Following their daily math lesson, students have an extended work session when they practice the new math skills taught that day, build their problem solving skills by solving performance tasks, get hands-on math practice, work on project based learning, complete assessments, use technology to practice math skills, and receive differentiated instruction from you.

How is this possible? These activities are organized into the following categories, stations, or rotations:


Students receive differentiated instruction from you. You can either schedule specific small groups to work with each day, or formatively assess students as they work, and pull individuals and small groups as needed.


Students work to build their math reasoning, modeling, and problem solving skills. This is a perfect time for students to work on assignments that match their specific skill level. Student independence is a central focus of at your seat work.

Resources utilized for the at your seat rotation in class should include:

  • Reteaching, practice, and enrichment sheets from a math adoption for math drill and equation practice.

  • Problem Solving Task Cards for practice with performance tasks, word problems, math modeling, and writing about math reasoning.

  • Project based learning units to apply math concepts to real world situations and provide cross-curricular integration.

  • Performance tasks

  • Math Journals


Students build math fact fluency using math websites or apps, such as Khan Academy or Education Galaxy.


Students build math reasoning and fact fluency as they play math games. Providing students with game cards that have a consistent format boosts independence and engagement.


To maximize efficiency and focus in the classroom, you may want to group students based on a pre-assessment. The groups you form can work through these activities at assigned times to minimize overcrowded at a specific rotation option, and to provide balance in the type of practice students participate in each week.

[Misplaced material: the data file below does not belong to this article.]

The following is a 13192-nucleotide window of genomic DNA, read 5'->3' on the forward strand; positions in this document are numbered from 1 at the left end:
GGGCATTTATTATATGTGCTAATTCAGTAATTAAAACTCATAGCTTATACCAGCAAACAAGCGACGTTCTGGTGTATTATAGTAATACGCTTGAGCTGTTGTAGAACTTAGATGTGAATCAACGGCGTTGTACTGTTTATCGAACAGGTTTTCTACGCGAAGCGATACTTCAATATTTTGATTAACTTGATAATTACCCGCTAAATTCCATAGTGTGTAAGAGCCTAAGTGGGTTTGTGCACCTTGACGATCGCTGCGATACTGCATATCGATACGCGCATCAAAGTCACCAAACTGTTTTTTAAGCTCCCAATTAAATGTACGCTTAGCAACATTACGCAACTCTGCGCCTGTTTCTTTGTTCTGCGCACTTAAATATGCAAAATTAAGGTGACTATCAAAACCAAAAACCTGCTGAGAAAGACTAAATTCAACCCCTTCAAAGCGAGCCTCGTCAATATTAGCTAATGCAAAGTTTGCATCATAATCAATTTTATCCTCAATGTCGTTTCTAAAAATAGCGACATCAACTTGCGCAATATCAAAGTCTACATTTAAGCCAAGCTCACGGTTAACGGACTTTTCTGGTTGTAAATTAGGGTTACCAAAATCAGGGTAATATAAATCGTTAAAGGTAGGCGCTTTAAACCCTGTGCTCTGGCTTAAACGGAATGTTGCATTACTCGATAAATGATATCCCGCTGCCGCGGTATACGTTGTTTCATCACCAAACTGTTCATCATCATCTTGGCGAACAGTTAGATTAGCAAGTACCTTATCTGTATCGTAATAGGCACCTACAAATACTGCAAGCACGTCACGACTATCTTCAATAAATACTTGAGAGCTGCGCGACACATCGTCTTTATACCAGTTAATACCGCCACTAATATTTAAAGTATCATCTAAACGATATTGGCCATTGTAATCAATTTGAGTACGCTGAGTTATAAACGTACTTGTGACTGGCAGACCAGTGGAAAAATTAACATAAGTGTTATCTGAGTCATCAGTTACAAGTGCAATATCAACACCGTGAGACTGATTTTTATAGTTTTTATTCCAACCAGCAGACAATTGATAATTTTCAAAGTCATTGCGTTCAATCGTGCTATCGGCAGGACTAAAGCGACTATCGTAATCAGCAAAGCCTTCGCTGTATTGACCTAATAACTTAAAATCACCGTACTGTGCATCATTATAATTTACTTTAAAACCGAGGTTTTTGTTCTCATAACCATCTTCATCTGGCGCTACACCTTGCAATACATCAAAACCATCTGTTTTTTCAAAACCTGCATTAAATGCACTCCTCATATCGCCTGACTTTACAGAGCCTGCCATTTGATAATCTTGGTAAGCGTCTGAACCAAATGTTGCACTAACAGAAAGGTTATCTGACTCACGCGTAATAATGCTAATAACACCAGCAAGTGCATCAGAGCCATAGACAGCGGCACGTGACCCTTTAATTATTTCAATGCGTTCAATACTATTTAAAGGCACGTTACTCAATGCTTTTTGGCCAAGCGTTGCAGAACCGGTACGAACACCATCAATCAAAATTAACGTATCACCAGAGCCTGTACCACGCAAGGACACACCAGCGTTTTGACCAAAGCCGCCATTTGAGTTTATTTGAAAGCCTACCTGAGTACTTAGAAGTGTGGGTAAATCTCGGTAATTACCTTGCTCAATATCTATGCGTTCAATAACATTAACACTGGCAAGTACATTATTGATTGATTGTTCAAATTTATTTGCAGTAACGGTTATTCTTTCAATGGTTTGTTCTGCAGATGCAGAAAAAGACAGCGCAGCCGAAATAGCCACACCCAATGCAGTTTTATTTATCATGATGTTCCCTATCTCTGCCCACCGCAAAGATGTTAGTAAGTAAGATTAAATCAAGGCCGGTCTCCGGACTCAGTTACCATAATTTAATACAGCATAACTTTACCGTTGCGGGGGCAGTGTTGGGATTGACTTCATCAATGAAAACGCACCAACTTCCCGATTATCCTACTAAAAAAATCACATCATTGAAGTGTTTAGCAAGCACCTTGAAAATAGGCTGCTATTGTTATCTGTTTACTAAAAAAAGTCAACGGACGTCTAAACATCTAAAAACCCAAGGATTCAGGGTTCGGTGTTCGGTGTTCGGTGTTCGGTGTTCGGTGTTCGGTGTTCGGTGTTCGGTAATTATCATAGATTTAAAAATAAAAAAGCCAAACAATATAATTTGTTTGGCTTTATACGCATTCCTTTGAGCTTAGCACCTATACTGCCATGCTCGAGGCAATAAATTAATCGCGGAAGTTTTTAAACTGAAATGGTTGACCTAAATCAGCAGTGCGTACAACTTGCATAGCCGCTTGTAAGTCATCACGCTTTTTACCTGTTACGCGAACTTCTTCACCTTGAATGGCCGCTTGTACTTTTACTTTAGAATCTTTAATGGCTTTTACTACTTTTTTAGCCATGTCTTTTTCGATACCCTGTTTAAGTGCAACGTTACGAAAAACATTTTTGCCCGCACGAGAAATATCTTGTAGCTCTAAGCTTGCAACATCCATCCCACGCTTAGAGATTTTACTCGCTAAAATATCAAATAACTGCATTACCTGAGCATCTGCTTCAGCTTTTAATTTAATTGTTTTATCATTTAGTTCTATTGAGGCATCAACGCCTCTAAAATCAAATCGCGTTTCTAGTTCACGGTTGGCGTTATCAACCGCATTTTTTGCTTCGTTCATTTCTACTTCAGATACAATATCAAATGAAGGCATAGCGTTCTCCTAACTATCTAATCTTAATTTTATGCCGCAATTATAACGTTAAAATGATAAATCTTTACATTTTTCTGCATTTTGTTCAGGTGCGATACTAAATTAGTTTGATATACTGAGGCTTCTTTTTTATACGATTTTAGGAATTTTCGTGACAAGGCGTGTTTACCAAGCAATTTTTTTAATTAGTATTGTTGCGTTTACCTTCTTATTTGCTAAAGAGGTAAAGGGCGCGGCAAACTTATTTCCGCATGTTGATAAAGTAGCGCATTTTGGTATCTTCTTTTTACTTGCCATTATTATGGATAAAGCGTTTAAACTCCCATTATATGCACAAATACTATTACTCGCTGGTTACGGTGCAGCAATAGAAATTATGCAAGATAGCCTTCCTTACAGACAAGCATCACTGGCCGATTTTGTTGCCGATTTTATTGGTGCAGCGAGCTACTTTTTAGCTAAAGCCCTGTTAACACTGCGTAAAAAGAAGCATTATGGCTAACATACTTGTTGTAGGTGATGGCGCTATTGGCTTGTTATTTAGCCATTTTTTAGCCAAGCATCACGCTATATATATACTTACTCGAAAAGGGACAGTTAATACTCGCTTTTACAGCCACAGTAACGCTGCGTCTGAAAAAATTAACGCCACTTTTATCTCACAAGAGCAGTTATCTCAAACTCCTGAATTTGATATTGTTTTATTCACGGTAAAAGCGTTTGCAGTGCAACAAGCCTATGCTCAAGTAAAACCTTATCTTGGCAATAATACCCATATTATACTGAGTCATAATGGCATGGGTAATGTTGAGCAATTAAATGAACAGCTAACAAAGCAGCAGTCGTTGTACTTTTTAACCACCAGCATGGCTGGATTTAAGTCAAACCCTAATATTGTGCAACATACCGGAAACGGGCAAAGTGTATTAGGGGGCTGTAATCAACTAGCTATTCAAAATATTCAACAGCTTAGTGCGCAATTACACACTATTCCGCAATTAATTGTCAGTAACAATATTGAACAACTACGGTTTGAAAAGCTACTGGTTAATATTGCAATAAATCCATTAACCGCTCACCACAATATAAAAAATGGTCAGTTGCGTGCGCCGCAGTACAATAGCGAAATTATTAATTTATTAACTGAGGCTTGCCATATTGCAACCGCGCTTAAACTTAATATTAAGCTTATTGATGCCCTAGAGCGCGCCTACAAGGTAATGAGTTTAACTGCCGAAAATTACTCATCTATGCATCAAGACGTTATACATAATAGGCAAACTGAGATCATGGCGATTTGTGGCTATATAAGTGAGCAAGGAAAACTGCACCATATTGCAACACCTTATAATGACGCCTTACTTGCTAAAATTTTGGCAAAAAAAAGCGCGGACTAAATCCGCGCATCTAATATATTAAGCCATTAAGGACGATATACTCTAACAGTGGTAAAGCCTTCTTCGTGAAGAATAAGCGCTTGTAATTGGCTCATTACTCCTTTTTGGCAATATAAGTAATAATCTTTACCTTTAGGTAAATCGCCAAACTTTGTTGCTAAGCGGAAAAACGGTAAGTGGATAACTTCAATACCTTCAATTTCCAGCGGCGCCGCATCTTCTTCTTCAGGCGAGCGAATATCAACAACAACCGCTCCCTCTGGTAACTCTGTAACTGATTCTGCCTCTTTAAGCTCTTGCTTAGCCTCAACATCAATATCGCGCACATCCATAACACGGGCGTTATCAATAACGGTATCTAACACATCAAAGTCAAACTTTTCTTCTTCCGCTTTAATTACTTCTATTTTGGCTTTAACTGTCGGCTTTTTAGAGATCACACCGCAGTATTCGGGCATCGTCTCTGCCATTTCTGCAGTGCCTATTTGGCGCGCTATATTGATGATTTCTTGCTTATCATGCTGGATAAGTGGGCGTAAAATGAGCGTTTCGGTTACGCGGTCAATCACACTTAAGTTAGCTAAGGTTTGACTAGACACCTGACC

Students take a moment to reflect on the math progress made that day and share their thoughts verbally, or in writing. This is the second brief time when all students are potentially working on the same activity simultaneously. A few methods for sharing include:

  • Buddy share out: share a reflection, or the response to a specific question with a math buddy.

  • Whiteboard share: write a reflection, or sharing response on a whiteboard.

  • Journal share: write a reflection, or sharing response in a journal.

  • Exit Ticket: write the response to a specific question on a whiteboard, or on a slip of paper.

  • Whole class share out: take a moment to reflect silently, then share a reflection with the class.


Students are more engaged because they participate in a variety of activities each day. Student achievement is positively impacted because students are engaged in math work that is “just right” for them.

Math prep time is minimal because there is rarely a need to change centers, print materials, or prep elaborate lessons. Teachers receive multiple data points from their interactions with students which allow them to provide ongoing support at their level.

Classroom Practices TO AVOID

1. Nothing on a student's desk (at all times students should have something in front of them)

2. Teaching without a clear objective (What does this look like if a kid hits mastery? What does the exemplar look like?)

3. Not letting students think- When you ask a question let them think, share with a partner and share with you.

Lakwood in Action!